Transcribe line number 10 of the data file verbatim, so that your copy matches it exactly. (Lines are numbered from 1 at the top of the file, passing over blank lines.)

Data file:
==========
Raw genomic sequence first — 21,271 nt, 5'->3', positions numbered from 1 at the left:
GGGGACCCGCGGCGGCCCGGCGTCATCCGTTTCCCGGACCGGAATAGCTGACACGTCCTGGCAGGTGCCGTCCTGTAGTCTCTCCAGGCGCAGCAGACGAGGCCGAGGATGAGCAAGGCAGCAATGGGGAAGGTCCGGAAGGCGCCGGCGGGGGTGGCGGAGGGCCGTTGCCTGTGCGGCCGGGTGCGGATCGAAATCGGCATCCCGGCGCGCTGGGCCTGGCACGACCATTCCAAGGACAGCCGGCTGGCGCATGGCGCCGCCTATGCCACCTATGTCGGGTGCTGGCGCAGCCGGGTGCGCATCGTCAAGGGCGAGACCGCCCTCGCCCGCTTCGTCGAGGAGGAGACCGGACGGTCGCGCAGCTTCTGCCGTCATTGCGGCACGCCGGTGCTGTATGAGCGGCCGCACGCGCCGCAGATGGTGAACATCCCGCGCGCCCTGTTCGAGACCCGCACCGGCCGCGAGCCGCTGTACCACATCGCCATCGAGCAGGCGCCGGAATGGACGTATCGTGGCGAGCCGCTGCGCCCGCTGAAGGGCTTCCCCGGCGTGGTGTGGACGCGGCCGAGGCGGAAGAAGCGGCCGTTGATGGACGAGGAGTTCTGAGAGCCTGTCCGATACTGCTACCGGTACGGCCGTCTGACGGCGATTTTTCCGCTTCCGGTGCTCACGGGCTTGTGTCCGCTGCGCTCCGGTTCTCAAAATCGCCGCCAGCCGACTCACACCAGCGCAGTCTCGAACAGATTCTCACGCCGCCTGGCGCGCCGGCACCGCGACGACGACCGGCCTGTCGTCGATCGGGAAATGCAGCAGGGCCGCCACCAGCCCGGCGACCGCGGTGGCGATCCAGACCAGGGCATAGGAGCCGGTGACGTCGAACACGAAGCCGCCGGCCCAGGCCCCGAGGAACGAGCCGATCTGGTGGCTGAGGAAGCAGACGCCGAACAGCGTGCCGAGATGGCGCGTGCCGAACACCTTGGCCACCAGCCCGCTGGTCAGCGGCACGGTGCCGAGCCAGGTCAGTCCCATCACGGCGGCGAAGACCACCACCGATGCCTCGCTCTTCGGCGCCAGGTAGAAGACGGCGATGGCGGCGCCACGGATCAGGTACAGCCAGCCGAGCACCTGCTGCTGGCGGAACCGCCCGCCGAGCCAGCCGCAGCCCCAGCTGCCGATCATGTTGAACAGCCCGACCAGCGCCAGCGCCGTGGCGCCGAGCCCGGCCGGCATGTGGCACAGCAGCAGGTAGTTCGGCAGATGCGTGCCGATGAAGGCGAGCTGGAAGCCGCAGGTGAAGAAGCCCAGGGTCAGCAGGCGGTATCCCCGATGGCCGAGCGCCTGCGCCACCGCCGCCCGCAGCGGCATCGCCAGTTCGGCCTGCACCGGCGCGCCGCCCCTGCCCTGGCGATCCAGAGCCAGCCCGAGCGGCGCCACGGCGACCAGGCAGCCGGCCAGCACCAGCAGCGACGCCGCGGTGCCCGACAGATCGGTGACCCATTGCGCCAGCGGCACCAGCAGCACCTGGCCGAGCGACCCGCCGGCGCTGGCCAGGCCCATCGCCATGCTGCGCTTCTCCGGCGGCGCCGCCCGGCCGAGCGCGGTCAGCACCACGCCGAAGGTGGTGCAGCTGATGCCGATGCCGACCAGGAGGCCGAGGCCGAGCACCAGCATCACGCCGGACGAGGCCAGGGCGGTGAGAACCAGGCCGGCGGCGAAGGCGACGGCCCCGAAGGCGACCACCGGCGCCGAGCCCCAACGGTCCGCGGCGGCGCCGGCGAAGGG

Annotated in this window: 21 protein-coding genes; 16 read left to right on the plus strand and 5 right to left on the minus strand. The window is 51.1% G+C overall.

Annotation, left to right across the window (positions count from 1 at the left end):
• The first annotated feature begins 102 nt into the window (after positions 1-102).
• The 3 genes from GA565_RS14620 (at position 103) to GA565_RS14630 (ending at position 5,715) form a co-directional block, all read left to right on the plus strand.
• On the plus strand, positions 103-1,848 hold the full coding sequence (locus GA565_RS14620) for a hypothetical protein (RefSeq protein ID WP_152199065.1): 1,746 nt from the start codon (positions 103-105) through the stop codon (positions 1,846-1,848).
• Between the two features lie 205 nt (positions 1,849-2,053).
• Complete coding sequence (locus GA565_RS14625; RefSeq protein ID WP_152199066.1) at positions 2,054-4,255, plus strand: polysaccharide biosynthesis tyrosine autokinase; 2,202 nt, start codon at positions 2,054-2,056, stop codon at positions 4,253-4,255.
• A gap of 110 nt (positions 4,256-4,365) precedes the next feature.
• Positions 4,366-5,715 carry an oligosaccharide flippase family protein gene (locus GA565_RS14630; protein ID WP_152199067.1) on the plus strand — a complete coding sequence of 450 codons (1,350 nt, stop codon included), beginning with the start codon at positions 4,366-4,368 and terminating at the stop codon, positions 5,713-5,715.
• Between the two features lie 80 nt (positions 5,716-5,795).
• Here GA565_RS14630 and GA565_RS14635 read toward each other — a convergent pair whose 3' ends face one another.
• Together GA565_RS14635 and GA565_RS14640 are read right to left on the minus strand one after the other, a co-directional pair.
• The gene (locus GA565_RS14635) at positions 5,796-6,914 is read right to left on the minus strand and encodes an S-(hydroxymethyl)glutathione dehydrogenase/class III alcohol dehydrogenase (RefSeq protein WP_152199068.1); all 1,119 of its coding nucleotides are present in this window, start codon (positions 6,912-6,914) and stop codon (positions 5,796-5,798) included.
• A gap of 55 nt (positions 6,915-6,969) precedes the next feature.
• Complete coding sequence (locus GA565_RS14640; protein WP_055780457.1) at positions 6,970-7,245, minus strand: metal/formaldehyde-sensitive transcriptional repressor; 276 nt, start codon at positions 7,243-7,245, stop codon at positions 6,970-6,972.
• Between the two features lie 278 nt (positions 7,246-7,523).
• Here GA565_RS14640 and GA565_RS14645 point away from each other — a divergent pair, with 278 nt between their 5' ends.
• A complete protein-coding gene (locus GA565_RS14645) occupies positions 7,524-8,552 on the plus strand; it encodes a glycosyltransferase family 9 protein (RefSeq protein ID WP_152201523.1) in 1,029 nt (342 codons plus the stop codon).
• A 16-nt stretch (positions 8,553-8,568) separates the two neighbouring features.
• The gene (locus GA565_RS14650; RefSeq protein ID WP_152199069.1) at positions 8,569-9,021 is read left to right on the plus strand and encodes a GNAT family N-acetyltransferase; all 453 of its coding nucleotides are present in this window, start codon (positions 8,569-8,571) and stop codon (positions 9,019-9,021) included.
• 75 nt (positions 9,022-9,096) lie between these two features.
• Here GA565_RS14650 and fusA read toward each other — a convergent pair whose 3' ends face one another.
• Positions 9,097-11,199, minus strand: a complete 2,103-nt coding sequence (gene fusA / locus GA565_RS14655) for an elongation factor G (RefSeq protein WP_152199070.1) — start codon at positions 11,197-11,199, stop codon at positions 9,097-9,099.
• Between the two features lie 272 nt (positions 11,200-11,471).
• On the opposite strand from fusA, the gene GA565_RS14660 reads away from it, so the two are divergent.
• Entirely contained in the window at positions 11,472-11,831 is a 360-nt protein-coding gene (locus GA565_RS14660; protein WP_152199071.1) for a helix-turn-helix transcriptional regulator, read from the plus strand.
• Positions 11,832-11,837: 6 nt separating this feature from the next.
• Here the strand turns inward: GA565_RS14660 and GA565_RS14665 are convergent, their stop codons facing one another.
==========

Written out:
• A gap of 110 nt (positions 4,256-4,365) precedes the next feature.